BY Dr. Sanjiva Wijesinha 

I can still remember our high school zoology teacher teaching us a new word – ‘aestivate.’ He told us that “when the ‘big match’ season comes around in March each year, the weather is so hot in Colombo that even the snails go to sleep.”

He went on to explain that the concept of going to sleep is called ‘aestivation’ – being derived from the Latin word aestas (meaning ‘summer’). It’s similar to the hibernation that animals in cold climates undergo when winter comes around, going into a state of dormancy or torpor, staying still and surviving on their food stores rather than moving around actively in search of fresh provender.

As we approach the ides of March each year, I recall this story about the snails going to sleep and remind myself to take appropriate precautions to stay healthy during the hottest months of the year.

The month of March in Sri Lanka is predominantly dry with temperatures rising to the mid-300C range. Having the longest number of daylight hours (nine on average), there’s plenty of time in March for the land and its people to heat up.

So what can we do to avoid the discomfort and unhealthy effects of such high temperatures?

Spending time outside in the heat causes the body’s core temperature to rise and stimulates it to sweat. When this perspiration collects on our skin, it evaporates and draws heat from the surface and cools the body.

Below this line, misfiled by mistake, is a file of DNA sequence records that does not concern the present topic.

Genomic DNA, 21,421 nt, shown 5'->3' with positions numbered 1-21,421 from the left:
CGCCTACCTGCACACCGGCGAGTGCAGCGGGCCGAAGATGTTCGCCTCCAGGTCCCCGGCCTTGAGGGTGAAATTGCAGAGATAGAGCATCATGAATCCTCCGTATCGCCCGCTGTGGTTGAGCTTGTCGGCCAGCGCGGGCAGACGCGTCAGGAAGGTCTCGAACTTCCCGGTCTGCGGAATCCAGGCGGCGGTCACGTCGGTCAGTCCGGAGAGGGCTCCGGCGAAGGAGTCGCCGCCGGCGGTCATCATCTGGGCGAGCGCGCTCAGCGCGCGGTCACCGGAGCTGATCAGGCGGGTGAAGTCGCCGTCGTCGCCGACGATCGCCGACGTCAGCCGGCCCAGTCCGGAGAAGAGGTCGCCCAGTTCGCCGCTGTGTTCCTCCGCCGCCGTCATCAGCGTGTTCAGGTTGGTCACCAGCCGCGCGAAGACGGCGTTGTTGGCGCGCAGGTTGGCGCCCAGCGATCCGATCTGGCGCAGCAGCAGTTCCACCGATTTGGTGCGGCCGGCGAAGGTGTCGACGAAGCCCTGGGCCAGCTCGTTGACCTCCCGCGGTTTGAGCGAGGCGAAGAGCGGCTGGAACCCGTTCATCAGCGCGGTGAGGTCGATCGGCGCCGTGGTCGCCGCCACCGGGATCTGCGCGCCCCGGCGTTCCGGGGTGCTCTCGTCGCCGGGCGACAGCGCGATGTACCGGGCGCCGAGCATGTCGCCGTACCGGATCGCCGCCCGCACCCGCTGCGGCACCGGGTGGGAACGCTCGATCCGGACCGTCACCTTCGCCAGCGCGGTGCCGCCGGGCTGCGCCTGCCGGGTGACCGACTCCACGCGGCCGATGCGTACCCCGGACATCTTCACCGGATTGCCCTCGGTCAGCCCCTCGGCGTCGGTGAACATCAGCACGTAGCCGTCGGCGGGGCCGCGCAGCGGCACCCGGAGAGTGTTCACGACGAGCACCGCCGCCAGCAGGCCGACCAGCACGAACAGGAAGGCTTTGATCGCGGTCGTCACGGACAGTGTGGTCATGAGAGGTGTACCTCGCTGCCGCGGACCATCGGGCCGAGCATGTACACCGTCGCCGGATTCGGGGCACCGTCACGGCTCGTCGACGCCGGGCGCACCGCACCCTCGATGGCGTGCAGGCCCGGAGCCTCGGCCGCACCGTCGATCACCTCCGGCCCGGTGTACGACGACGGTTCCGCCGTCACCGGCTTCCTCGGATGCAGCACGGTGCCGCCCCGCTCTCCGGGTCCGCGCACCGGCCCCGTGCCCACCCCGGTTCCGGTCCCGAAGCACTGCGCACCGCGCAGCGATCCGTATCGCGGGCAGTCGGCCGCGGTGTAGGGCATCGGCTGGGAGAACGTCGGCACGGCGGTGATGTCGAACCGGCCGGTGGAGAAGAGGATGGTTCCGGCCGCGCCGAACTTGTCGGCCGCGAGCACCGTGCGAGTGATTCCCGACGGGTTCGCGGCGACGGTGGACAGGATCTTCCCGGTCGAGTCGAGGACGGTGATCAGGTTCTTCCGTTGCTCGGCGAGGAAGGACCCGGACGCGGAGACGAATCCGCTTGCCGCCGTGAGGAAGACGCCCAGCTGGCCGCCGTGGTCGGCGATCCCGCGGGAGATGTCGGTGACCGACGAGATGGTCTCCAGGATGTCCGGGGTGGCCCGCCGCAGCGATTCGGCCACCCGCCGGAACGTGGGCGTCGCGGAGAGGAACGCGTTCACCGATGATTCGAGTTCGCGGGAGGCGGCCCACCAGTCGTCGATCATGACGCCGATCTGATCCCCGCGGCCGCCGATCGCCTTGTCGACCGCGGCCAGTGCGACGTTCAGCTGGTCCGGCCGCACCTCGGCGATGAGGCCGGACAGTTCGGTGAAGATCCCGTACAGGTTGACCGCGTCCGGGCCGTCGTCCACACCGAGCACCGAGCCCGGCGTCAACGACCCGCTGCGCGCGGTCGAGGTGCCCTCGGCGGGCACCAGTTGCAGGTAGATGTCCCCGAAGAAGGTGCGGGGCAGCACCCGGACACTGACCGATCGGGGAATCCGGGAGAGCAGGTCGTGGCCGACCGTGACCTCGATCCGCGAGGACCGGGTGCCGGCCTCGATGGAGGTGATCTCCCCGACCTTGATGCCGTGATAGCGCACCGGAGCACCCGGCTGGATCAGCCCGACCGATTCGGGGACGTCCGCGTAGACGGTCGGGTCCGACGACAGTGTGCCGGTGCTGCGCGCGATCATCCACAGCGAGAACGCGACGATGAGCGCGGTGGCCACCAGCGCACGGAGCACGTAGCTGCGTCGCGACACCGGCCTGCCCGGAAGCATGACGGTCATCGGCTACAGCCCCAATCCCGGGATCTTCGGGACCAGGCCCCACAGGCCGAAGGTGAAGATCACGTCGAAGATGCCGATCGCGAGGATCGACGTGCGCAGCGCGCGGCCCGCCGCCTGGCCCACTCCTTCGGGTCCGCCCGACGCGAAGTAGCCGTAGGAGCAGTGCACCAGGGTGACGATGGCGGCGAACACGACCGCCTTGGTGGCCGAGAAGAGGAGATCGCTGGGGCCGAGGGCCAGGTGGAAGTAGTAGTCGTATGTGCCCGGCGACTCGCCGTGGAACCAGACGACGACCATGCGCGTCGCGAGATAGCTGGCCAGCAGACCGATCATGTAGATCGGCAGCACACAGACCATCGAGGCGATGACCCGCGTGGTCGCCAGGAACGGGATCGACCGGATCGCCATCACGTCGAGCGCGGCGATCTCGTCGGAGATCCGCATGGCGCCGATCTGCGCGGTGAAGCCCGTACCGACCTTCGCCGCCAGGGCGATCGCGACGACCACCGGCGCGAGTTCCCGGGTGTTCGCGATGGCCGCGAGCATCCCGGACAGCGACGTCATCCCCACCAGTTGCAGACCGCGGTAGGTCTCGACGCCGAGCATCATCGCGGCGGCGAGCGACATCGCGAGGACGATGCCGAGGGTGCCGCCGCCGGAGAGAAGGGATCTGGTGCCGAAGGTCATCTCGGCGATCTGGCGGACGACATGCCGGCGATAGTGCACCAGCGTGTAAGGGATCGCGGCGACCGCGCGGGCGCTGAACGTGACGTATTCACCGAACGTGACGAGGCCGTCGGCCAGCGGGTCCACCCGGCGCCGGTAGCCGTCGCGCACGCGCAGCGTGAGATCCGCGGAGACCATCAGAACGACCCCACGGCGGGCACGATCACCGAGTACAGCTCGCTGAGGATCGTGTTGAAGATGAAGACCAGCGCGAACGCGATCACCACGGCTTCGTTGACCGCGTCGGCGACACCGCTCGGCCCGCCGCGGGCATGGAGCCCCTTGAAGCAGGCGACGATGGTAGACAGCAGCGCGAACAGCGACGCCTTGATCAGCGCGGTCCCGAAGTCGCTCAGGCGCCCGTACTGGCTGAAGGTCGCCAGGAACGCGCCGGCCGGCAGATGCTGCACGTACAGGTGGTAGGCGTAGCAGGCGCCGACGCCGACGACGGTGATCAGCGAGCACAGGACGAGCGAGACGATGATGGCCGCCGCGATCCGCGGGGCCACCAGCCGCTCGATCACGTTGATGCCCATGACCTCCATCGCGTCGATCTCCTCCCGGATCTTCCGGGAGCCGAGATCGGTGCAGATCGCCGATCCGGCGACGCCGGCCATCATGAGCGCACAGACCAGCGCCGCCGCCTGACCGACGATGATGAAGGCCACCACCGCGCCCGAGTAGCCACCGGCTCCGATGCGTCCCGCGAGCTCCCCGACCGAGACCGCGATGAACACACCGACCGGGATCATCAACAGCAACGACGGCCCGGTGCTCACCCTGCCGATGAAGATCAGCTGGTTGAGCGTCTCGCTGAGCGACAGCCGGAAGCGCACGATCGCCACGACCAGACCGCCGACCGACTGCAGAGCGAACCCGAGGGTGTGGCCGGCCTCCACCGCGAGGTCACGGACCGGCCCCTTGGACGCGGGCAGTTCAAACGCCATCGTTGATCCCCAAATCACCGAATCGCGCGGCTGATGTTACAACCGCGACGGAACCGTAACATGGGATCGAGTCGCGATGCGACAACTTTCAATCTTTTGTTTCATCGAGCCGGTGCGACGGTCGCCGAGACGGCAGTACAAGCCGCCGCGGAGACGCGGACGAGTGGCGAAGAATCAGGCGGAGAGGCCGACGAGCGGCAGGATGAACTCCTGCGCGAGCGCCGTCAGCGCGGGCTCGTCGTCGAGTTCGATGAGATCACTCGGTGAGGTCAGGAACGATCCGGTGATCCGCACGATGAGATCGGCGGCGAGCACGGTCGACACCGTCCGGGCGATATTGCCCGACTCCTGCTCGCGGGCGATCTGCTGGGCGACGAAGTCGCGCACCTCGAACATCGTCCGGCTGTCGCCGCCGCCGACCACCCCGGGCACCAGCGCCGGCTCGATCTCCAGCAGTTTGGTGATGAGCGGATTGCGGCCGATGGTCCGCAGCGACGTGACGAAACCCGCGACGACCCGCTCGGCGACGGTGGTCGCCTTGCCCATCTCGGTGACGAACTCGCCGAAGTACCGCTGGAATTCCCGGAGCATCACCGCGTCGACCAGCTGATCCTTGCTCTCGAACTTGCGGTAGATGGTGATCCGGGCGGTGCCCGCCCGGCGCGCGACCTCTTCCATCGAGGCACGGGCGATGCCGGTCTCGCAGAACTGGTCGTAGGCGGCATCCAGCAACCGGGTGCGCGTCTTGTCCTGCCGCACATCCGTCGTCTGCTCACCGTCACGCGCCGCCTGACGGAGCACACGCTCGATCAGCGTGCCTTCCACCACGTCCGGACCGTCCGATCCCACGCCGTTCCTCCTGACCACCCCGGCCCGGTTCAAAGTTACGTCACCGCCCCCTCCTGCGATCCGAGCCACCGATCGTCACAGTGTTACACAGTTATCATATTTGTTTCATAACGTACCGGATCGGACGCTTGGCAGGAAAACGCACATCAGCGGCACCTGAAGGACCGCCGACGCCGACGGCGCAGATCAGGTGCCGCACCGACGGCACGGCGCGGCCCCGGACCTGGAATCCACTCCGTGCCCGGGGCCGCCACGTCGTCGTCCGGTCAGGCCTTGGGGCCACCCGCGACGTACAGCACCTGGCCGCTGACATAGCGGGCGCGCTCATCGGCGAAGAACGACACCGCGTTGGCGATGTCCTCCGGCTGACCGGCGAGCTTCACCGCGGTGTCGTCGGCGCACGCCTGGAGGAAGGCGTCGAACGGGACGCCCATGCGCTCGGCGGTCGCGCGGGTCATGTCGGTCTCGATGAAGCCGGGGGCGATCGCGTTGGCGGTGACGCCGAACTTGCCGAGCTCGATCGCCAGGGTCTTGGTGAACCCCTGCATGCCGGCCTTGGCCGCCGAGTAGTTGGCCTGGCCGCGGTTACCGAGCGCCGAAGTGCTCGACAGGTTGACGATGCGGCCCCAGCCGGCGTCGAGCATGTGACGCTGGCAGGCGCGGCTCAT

In extreme heat however, we perspire so much that there isn’t enough time for the sweat to evaporate. If the humidity is very high, it prevents evaporation – and this leads to more and more sweating.

In fact, the body loses so much fluid that it gets dehydrated. With the loss of all this fluid, you start to get thirsty, which is the sign to replace the lost fluid and chemicals that are eliminated in your sweat. If not adequately replaced, symptoms like exhaustion, tiredness and muscle cramps may develop. Therefore, it is most important to wear the right clothing – light-coloured (to reflect rather than absorb the sun’s rays), lightweight and loose enough, to allow air to flow between fabric and skin so that sweat evaporates.

Spending time in the shade rather than under the sun’s heat is sensible.

Foreigners visiting for the first time are amazed to see Sri Lankans carrying umbrellas to protect themselves not from the rain but solar rays! But if they spend long enough in the heat of our land, they’ll soon realise the value of protecting themselves from the energy sapping sun.

It stands to reason that you must replace the fluid your body is losing so drink plenty of water. Replacing the minerals you lose in sweat with salt or salty foods is also a good idea. Although the body naturally does a good job of keeping you cool, it needs the raw materials to do its job.

You know there’s sufficient fluid in the system if the urine you pass is clear. The standard advice is to drink as much water as one needs to pass clear urine at least three times a day. And even though you may enjoy a cold beer on a hot and humid day, keep in mind that alcohol stimulates the kidneys to produce urine – so instead of rehydrating, it dehydrates you!